After a long period of practice you will finally feel thoroughly comfortable and perhaps even somewhat confident with your skill in using the ‘skiing’ mechanic, and you’ll be able to exercise both exact precision and deft nimbleness in your prancing and hopping about. When you reach this point of journeymanship, the game begins to shine, and the capacity for fun to be had during gameplay becomes remarkably copious. When you’re able to effortlessly pull off a sensational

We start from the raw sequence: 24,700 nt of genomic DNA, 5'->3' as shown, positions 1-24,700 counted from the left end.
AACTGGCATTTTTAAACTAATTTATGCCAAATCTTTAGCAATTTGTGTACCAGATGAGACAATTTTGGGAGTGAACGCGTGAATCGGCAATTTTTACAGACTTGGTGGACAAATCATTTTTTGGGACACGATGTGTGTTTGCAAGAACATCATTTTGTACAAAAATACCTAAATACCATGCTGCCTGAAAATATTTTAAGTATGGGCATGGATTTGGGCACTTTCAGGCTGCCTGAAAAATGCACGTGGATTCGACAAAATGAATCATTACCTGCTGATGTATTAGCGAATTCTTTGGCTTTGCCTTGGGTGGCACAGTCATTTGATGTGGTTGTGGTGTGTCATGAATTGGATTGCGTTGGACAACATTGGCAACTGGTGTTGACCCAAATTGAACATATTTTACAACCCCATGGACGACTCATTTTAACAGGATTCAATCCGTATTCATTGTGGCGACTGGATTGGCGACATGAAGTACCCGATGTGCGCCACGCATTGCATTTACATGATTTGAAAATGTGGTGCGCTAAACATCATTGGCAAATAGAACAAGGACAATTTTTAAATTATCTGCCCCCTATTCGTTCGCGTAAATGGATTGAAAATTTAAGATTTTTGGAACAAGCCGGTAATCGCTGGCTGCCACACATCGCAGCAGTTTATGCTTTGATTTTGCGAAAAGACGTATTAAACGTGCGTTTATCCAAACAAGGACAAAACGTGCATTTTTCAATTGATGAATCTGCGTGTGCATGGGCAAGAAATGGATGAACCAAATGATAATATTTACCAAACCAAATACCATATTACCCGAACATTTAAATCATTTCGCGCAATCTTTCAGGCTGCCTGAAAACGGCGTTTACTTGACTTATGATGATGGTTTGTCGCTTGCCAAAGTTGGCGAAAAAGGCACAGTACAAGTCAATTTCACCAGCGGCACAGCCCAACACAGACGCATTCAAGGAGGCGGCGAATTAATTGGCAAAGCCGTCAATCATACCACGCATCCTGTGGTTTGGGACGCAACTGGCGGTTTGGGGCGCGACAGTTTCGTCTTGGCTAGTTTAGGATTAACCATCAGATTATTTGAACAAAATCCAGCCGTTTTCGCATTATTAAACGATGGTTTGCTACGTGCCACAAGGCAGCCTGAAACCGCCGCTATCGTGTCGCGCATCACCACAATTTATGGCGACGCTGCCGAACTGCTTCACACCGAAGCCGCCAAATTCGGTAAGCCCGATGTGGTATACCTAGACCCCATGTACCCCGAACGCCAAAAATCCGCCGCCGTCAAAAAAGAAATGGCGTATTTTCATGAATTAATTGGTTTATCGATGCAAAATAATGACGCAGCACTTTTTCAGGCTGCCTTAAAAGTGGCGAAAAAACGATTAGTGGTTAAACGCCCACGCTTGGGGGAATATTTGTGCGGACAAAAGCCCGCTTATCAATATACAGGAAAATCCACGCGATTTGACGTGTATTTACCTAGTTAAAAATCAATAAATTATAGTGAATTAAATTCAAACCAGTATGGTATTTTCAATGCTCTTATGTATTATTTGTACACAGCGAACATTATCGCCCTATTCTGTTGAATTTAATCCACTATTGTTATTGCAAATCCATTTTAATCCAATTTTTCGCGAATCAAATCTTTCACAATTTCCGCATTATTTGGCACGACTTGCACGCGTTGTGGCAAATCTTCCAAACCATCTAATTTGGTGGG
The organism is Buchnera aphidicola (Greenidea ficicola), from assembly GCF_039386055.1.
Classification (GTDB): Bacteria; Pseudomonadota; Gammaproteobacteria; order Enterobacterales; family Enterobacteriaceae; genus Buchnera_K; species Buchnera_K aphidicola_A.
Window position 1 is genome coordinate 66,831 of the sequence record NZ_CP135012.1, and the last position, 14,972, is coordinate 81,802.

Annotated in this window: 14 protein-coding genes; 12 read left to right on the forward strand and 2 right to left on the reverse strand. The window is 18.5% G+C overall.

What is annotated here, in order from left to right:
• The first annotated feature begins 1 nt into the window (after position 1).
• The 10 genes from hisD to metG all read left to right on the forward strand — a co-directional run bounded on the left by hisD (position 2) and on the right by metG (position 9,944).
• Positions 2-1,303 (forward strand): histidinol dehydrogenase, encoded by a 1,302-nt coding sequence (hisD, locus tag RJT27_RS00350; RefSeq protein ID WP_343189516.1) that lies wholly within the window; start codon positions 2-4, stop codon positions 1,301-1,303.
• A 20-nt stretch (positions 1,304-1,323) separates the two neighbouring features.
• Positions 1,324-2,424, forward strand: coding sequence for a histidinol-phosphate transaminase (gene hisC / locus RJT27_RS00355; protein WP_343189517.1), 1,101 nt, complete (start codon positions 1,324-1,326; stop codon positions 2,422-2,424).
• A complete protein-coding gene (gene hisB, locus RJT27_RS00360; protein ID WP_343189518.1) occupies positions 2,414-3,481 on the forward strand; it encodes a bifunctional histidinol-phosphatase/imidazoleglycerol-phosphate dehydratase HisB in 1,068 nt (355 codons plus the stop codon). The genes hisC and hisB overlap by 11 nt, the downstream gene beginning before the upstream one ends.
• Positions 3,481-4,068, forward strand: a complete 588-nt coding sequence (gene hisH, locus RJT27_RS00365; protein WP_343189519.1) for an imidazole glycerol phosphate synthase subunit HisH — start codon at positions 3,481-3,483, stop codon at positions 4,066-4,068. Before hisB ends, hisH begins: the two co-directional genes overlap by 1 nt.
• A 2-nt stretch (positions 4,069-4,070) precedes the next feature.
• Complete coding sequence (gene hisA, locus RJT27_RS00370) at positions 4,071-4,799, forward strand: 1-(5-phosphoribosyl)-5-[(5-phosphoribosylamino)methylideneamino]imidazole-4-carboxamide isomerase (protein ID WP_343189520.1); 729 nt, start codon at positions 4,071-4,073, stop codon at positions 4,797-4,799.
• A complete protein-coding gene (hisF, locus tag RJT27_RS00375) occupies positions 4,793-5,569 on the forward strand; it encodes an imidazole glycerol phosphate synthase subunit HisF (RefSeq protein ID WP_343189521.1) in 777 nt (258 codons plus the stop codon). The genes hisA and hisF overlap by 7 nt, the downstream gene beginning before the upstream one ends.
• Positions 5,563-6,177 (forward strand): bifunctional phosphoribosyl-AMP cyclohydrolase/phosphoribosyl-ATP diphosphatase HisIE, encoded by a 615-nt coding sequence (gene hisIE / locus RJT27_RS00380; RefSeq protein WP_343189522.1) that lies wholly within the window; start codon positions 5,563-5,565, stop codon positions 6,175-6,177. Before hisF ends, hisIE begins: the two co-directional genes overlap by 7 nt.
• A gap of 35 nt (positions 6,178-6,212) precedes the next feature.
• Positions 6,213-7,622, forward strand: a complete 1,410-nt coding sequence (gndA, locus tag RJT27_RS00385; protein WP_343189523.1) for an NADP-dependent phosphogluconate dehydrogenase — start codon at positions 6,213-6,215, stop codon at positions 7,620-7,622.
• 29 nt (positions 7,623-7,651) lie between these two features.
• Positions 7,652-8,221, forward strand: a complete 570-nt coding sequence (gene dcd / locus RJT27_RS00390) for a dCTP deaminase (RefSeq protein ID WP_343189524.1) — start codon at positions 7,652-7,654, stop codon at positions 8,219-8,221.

drive-by glide-by on someone – whipping past them at breakneck speed whilst peppering them with a swarm of projectiles and then zooming away just as fast until you’re quickly out of range of their retaliation – it’s hard to describe just how much satisfaction is to be gleaned from the sense of control and power inherent in such a feat. Similarly, the ‘skiing’ mechanic alters the player’s capabilities in the objective orientated gametypes in a number of a unique and interesting ways, and the most obvious being the way which flags are uniformly captured in this game’s CTF matches: players soar towards the flag and angle their flight as to pass through the flagstand, thus snatching the flag, and then continue onwards – all in one dramatic unbroken motion of flight.